CLEVELAND, OH (WOIO) - A 1-year-old girl has made a miraculous recovery after becoming one of the youngest patients to ever undergo a complex surgery that was performed by a Cleveland Clinic surgeon.
Little Paisley’s mother, Megan Curtis, discovered during the third trimester of her pregnancy in a sonogram that there was something seriously wrong.
The baby girl was born with a rare, life-threatening condition called dextrocardia with heterotaxy.
According to Paisley’s surgeon at Cleveland Clinic Children’s Hospital, Dr. Hani Najm, dextrocardia is a congenital condition in which the heart points toward the right side of the chest instead of the left side.
Paisley’s case was even more complicated because of a malformed heart cavity and other defects that prevented an established source of blood flow.
Curtis’ initial reaction was terror, but Dr. Najm was confident that Paisley would have a future.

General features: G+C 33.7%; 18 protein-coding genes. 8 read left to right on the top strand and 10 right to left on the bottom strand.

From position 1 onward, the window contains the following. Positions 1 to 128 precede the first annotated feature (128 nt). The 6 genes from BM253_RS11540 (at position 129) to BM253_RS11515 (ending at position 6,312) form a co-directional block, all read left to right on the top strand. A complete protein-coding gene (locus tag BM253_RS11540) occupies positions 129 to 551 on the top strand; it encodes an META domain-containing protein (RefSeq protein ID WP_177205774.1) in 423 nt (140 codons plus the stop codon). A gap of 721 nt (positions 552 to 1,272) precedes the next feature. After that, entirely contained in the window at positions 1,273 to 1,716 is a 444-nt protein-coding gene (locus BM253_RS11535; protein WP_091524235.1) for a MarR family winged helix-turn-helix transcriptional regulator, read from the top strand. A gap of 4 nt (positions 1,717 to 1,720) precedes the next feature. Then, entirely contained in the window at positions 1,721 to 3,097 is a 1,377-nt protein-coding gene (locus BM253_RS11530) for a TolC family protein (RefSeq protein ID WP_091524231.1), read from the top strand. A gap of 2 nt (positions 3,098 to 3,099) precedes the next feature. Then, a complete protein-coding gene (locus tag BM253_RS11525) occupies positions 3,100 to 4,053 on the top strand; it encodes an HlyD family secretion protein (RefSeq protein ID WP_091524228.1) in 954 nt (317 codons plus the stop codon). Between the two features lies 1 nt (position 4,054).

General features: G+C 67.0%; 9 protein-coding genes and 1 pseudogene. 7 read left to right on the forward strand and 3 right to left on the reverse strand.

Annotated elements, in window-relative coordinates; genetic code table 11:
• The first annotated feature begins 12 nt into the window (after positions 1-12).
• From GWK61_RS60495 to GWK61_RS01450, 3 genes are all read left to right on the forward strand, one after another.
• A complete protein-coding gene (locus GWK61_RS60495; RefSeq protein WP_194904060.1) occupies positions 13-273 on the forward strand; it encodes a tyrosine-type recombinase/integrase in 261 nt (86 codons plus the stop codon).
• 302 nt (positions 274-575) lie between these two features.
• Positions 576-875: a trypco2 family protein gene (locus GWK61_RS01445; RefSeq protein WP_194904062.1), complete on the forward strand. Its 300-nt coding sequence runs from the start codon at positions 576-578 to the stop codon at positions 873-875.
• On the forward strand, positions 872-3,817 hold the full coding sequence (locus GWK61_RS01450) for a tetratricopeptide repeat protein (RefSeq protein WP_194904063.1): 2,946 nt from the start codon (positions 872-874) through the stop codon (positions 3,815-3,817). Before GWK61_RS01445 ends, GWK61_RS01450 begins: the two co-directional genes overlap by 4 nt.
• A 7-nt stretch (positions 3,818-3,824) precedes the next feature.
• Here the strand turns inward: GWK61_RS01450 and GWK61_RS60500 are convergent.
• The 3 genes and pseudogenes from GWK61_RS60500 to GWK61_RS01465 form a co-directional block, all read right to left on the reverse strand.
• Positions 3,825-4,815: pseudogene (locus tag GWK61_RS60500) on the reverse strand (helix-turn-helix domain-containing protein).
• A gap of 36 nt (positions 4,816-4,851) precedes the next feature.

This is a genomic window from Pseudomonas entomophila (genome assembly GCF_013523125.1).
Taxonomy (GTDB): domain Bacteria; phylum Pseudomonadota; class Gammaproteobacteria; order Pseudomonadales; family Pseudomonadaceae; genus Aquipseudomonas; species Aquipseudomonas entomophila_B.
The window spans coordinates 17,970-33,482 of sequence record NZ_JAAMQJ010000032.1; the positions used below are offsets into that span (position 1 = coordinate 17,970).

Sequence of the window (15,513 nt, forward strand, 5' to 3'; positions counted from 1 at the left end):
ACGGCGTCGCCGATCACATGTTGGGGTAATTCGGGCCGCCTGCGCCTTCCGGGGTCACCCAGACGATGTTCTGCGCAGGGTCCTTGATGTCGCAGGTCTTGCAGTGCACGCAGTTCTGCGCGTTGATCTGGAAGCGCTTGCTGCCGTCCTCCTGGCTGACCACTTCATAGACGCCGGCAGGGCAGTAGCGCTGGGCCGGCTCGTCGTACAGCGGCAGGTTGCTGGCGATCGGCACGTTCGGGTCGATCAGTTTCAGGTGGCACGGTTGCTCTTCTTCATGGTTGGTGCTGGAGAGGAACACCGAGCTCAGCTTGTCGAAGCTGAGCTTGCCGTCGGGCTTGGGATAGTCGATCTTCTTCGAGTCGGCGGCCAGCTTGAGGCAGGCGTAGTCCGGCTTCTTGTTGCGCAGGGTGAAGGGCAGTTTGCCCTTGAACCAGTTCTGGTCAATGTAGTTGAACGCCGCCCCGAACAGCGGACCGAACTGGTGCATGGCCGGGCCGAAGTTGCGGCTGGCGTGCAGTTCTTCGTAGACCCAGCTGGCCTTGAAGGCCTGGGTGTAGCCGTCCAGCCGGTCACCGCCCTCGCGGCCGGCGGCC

“He walked into the room with confidence, sat down and said he had reviewed Paisley’s anatomy. ‘It’s not the best heart I’ve ever seen, but it’s not the worst.’ That truly gave me hope,” says Curtis.
Less than a week after birth, Dr. Najm and his team performed a lifesaving operation to reroute her blood flow.
“We developed a plan for Paisley right from the start. She has a very different anatomy, so we needed a unique approach to converting her heart into two pumping chambers, like normal people,” explains Dr. Najm.
Paisley remained in the hospital for more than a month while experts monitored her blood oxygen levels and prepared her for the next surgical procedure.
At 9 months old, surgeons performed a biventricular conversion. The procedure involved diverting Paisley’s blood flow to her lungs and through a implant to the ventricle.
In order to do the surgery successfully, Dr. Najm used a 3D-printed replica of Paisley’s heart to prepare.
“I would look at the (3D) heart for hours before deciding – with reasonable confidence – if these novel procedures would be feasible,” says Dr. Najm. “It is an invaluable tool when planning to repair complex hearts.”
“It was the most amazing moment, to sit there and hold her little heart,” recalls Curtis.
Paisley is one of the youngest patients to undergo this specific procedure, according to the Cleveland Clinic.
She is now fully-recovered from the procedure and is described as “energetic” and “quite active.”